Students, parents, and teachers all have questions about what this school year will bring. 2020 has been unprecedented, to say the least, so we did some digging to help break down the plan in Polk County. What we can all plan for is another year of learning + growing no matter if students are in-person or virtual.
The first day of school (projected to be Aug. 24) will look different this year. So let’s take a look at what we know.
Note: This guide is specifically for public schools. For private + charter school information, please reach out to each specific school for guidelines
🗣️ What officials are saying
🗣️ Gov. DeSantis spoke about reopening schools on June 12. Gov. DeSantis called for all schools to reopen in the fall and for school districts to allow parents to decide between in-classroom or virtual learning. The governor also said that local districts can make their own decisions on reopening schools.
🗣️ FL Education Commissioner Richard Corcoran issued an order that stated “school districts and charter school governing boards must provide the full array of services that are required by law so that families who wish to educate their children in a brick and mortar school full time have the opportunity to do so.” More information on guidelines about back to school has been recommended by the Florida Department of Education.
🗣️ Polk County Public Schools Superintendent (PCPS) Jacqueline Byrd postponed the reopening of schools until at least Aug. 24. The PCPS Board has worked since the start of the pandemic to create a model of options for returning to school, including, Traditional Campus Learning, Campus eSchool + Polk Virtual School.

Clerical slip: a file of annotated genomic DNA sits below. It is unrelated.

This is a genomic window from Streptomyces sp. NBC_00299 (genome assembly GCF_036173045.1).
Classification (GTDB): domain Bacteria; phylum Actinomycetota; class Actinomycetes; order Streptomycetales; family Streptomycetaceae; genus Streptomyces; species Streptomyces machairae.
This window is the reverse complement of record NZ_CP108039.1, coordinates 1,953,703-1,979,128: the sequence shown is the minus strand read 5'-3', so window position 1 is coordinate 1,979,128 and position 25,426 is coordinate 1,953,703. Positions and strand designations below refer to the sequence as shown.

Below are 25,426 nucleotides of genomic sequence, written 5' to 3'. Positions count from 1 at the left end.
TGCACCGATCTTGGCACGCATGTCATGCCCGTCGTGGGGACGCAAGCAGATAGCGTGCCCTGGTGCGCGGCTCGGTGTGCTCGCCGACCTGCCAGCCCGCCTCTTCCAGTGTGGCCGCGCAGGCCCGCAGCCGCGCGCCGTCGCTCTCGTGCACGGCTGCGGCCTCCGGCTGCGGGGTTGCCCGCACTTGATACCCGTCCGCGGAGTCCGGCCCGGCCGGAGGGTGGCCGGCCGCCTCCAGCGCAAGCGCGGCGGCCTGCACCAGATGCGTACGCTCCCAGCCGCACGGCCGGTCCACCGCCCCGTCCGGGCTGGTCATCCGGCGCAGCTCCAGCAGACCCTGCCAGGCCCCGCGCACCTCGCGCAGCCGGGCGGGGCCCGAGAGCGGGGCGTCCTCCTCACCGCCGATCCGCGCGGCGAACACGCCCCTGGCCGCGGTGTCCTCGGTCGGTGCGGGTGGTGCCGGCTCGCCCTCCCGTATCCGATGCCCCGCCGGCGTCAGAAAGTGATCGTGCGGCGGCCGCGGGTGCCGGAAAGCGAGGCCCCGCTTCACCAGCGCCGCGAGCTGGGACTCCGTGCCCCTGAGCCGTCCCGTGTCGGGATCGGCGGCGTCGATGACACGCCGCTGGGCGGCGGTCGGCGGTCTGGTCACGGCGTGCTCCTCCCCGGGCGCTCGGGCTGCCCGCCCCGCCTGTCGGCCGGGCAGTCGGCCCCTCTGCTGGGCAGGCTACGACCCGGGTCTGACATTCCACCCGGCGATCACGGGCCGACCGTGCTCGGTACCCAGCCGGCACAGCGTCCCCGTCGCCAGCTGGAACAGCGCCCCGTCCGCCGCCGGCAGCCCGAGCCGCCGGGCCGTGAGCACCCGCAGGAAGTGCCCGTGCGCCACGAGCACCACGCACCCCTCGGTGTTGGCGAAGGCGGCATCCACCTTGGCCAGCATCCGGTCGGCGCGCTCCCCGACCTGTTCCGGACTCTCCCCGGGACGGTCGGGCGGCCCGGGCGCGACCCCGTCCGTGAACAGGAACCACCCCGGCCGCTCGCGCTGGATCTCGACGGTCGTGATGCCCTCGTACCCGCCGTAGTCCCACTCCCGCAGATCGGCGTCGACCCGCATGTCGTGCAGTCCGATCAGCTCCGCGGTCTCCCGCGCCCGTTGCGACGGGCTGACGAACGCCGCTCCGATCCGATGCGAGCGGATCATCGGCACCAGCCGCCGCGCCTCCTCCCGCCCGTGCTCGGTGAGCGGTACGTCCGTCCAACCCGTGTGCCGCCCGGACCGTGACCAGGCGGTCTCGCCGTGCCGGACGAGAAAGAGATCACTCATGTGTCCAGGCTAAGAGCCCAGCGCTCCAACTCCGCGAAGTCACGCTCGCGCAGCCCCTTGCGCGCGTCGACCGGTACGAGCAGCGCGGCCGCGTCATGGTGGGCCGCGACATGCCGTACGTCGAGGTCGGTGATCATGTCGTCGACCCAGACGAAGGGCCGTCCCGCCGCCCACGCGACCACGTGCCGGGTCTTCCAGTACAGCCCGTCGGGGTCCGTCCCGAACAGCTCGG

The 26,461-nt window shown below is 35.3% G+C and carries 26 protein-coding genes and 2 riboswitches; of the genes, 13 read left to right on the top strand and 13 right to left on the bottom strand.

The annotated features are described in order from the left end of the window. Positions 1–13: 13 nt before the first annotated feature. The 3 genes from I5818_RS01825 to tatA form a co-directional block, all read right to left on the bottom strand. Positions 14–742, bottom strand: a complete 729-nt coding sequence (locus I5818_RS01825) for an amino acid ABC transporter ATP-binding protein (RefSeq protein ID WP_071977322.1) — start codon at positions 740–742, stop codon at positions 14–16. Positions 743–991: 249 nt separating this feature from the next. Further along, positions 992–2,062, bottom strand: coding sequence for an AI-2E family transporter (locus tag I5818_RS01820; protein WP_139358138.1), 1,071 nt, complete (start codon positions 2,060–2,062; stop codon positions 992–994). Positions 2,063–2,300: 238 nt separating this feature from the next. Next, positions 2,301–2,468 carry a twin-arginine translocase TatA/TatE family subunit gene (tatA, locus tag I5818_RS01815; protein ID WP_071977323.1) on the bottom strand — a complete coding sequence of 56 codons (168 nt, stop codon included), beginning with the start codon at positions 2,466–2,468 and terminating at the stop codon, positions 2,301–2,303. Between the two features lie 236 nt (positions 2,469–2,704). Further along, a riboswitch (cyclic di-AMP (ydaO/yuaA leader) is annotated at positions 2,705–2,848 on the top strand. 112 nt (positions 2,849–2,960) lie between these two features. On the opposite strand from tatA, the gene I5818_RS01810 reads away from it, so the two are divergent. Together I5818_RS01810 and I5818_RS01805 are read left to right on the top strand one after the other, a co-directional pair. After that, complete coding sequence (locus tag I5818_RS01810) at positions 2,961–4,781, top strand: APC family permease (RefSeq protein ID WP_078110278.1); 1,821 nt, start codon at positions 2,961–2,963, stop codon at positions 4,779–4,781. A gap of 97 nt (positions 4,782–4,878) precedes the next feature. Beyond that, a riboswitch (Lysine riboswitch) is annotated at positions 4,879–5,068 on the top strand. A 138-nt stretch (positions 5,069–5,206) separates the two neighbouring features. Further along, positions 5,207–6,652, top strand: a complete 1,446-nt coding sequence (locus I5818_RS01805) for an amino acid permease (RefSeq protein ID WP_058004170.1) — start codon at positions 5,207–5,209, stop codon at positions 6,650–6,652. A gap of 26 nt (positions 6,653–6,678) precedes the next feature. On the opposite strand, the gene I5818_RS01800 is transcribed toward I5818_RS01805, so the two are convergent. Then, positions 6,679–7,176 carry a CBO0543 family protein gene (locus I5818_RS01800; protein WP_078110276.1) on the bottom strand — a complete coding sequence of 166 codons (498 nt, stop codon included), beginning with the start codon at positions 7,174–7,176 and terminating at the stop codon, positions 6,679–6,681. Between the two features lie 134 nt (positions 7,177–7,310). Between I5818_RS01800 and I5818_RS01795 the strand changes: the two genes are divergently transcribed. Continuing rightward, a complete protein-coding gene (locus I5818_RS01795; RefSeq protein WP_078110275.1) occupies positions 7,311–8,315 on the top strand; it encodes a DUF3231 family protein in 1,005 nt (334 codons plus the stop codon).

🗣️ Florida Education Association (FEA) – the state’s largest teachers union – disagrees about the decision to reopen brick + mortar schools. The FEA has filed a lawsuit to “to protect health and well-being of students, educators, and communities.” Read the lawsuit here.
🗣️ The Florida Chapter of the American Academy of Pediatrics released an 11-page report with recommendations to lower risks of infection to students + teachers. The paper additionally recommended the delay of school for some districts, saying that “coronavirus prevalence will not decrease enough in the next 4-6 weeks to make the benefits of school attendance outweigh the risks.”
🗣️ The CDC announced on July 23 that it has updated its guidelines to recommend that schools reopen in the fall.
🏫 Learning options
The three instruction model options for returning to school includes:
- Traditional Campus Learning: Brick and Mortar; PK-12; masks will be required; additional health + safety protocols will be taken